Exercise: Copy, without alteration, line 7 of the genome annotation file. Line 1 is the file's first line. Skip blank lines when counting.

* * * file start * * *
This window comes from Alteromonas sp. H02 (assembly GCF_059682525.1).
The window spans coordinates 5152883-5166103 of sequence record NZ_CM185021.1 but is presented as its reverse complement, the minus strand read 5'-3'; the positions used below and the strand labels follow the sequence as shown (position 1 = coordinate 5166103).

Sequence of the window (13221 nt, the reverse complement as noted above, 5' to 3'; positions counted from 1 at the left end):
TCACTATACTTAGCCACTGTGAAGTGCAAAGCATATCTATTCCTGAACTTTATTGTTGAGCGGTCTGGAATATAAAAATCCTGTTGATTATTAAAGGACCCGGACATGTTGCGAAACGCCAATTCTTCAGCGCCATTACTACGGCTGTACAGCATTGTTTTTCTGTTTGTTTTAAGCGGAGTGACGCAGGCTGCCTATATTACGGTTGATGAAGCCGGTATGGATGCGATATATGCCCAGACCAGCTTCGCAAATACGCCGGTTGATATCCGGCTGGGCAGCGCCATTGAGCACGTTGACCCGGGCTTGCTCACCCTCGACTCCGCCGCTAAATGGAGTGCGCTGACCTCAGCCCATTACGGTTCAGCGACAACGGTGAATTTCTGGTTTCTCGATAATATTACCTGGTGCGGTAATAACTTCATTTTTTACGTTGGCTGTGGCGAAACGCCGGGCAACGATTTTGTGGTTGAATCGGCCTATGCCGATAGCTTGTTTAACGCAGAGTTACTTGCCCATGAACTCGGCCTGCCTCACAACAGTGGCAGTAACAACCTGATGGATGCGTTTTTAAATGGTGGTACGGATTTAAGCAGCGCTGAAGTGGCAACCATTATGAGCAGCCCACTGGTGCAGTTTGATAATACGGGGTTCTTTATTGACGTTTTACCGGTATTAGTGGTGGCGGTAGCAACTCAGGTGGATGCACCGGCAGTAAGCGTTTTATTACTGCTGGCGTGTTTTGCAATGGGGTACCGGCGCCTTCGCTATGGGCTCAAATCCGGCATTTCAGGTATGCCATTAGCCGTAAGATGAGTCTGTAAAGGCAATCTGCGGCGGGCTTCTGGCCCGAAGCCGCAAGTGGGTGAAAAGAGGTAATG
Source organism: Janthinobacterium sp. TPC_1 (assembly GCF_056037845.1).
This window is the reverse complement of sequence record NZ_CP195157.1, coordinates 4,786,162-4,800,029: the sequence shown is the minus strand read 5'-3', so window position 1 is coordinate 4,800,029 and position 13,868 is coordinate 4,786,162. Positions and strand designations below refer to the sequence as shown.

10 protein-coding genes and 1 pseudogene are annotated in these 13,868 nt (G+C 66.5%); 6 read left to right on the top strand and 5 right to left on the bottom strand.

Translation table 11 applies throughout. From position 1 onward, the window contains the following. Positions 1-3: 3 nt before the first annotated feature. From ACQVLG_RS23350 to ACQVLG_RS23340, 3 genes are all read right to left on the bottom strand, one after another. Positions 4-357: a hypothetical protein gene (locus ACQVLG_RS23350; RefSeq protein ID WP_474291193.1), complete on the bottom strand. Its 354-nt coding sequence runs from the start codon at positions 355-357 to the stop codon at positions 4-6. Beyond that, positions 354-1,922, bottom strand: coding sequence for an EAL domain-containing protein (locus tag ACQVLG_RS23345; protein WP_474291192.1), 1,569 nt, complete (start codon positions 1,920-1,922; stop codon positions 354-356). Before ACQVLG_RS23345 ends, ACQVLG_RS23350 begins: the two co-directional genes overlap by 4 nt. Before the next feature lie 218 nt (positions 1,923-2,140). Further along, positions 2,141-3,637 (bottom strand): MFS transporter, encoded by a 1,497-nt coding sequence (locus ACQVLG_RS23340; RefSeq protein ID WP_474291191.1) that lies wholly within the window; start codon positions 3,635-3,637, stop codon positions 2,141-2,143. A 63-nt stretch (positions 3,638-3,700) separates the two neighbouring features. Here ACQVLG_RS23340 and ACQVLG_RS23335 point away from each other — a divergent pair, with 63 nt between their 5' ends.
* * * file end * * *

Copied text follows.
10 protein-coding genes and 1 pseudogene are annotated in these 13,868 nt (G+C 66.5%); 6 read left to right on the top strand and 5 right to left on the bottom strand.